Mock Trial is probably one of my favorite activities that I participate in on campus. I talk about this all the time to my friends, assuming they know what I mean. Finally one of them told me that they have no idea what I’m talking about. When I talk about Mock Trial, most people just assume it’s like Suits/Law and Order/Legally Blonde/My Cousin Vinny/A Few Good Men/Judge Judy/pretty much any other legal TV drama or movie. I think what I’ve learned most from Mock Trial is that it’s nothing like any of these. Well, it’s a little bit like them. Movies and television aim to show the most exciting parts of a trial. The “Gotcha” moment. Shouting “I Object!!” when a witness says something damning. These moments are fun, and they do happen, but there is so much more to Mock Trial.

Here’s the breakdown. Every August, the American Mock Trial Association (AMTA) releases a case that they have created. It includes an array of witnesses with statements, affidavits, and expert reports; from these you build your case. It also includes specific case law that AMTA makes up that apply to the case of the year. Finally, it comes with different exhibits. These are usually emails that witnesses have sent or diagrams of places where the crime occurred. Mock Trial teams from universities all over the country take all of this information and prepare for competitions. Every team has to prepare two sides: a plaintiff and a defense. During the fall semester we go to invitationals and pit our case that we lovingly built against other teams’. This is where you can see where the holes are in your case, as well as pick up on interesting angles that other teams use in their case.

Plaintiff/Prosecution goes first. They call three witnesses who they direct (they get to tell their side of the story), and then the opposing team does a cross examination of these same witnesses (to poke holes in the story they just told). Defense begins their case after a brief recess. They also get to direct three witnesses and have Plaintiff/Prosecution cross these witnesses. I think one of my favorite parts of Mock is that you walk into a room of complete strangers, and then for the next 2 hours or so you argue with them about made up crimes and people. It’s an amazing process and I’m always so impressed that everyone pulls it off.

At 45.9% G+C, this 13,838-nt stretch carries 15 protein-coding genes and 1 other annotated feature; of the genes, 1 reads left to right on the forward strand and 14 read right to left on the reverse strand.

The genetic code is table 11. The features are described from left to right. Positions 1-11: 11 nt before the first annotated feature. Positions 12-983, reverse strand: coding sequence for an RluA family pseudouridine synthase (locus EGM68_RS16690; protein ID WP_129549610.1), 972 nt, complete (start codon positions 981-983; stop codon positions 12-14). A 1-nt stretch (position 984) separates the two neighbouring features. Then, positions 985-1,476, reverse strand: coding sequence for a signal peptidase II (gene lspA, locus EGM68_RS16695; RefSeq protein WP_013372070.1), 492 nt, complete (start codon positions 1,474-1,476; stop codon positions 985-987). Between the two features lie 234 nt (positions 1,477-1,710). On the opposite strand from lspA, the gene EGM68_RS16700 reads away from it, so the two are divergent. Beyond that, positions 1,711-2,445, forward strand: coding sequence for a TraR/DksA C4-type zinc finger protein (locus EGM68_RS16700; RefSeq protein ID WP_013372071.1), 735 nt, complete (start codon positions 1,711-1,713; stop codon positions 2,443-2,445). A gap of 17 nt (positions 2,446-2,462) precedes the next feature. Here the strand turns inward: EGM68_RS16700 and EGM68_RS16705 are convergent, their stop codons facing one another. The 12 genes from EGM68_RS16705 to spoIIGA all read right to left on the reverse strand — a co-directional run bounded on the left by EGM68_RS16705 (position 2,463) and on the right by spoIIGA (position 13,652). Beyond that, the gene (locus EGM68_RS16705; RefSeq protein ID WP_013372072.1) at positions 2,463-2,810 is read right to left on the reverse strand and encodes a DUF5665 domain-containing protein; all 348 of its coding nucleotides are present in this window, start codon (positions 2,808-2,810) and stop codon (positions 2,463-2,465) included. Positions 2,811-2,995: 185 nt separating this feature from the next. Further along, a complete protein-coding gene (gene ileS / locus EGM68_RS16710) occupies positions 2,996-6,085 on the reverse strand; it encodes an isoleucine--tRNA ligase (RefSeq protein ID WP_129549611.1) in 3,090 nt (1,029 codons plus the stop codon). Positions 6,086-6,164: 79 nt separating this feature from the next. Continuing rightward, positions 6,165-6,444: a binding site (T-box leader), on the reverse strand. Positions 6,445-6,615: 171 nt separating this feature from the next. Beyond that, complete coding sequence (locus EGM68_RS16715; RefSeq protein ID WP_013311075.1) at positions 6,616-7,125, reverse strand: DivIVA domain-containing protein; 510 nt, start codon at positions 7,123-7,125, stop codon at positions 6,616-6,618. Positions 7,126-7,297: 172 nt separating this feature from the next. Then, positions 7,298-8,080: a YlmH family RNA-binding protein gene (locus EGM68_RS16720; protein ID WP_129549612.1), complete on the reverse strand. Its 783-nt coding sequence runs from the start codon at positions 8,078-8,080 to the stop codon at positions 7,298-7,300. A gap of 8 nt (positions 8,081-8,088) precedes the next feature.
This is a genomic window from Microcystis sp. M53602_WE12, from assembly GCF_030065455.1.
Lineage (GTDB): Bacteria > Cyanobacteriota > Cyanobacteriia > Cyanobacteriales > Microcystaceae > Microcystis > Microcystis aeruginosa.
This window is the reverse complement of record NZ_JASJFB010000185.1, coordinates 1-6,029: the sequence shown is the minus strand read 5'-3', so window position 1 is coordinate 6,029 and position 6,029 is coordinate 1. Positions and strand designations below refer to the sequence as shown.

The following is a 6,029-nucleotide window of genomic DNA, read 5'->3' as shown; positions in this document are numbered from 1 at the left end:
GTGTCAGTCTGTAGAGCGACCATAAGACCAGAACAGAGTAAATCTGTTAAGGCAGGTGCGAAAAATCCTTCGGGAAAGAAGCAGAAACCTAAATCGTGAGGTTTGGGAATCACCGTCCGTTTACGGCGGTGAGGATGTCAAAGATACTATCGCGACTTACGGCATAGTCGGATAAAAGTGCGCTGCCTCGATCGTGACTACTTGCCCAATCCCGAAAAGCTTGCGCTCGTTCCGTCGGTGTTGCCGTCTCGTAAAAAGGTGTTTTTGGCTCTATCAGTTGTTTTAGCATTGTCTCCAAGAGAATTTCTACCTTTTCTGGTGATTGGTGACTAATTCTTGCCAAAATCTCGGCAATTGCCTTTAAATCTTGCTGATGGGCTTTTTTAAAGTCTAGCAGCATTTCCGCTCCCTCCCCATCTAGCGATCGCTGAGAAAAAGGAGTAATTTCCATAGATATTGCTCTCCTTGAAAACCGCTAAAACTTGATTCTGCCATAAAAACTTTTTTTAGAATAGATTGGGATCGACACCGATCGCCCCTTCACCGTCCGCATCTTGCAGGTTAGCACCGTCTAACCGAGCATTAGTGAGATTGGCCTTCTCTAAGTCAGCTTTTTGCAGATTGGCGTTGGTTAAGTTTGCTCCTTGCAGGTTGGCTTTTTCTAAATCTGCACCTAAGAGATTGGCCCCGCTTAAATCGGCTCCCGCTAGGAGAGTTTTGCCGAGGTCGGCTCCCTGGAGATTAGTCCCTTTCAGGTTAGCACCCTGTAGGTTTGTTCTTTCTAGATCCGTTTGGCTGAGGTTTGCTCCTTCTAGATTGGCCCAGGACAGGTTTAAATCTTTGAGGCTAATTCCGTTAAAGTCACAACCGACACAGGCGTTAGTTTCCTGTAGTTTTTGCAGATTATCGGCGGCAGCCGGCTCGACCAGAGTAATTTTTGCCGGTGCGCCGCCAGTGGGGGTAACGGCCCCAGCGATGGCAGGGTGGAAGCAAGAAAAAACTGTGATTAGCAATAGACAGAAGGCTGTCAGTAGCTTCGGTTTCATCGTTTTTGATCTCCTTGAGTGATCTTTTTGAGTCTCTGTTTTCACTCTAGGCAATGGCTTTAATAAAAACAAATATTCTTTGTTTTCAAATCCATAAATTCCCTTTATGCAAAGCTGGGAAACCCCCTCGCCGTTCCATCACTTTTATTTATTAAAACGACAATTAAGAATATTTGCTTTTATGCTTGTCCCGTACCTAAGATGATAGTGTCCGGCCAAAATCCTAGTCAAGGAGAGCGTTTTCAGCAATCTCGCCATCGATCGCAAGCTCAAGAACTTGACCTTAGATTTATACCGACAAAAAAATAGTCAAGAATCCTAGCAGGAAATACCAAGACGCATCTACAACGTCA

At this point in the season we are preparing for the National Championship in Greenville, South Carolina. Nationals is a tournament where the top 48 teams in the country get to compete against each other with a whole new case. The competition is tough. We’re practicing 2+ hours a day. We spend hours going through each direct examination finding every possible place another team could object. We memorize obscure, made-up case law so that we can call out other teams on improper evidence. We meticulously style our witnesses so that we look like intelligent scientists, crazy bellhops, and definitely-innocent child-murderers. But it’s a labor of love.

UPDATE 4/19: There are roughly 650 Mock Trial programs that compete across the US. A select few make it to the Opening Round Championship Series (ORCS). Only 48 get out of ORCS and make it to Nationals. After much anticipation I am happy to announce that UD’s Mock Trial team finished 8th at the Furman University Bell Tower National Championship! This is a record for the club. In addition to our amazing finish, one of our attorneys, senior Ellie Wallace, won an All-American Award for Outstanding Attorney and had the 3rd highest score out of all the other attorneys competing.

It was a long weekend of scrimmages and competition, but in the end we surpassed our wildest expectations. It’s satisfying to know that all the work we put in this past month paid off. Now that the season is over, I know I will become very nostalgic for this club that is so dear to my heart. I’m so fortunate to have had such wonderful teammates with whom I could share the experience. Thank you for everything.

~Anne Grae Martin

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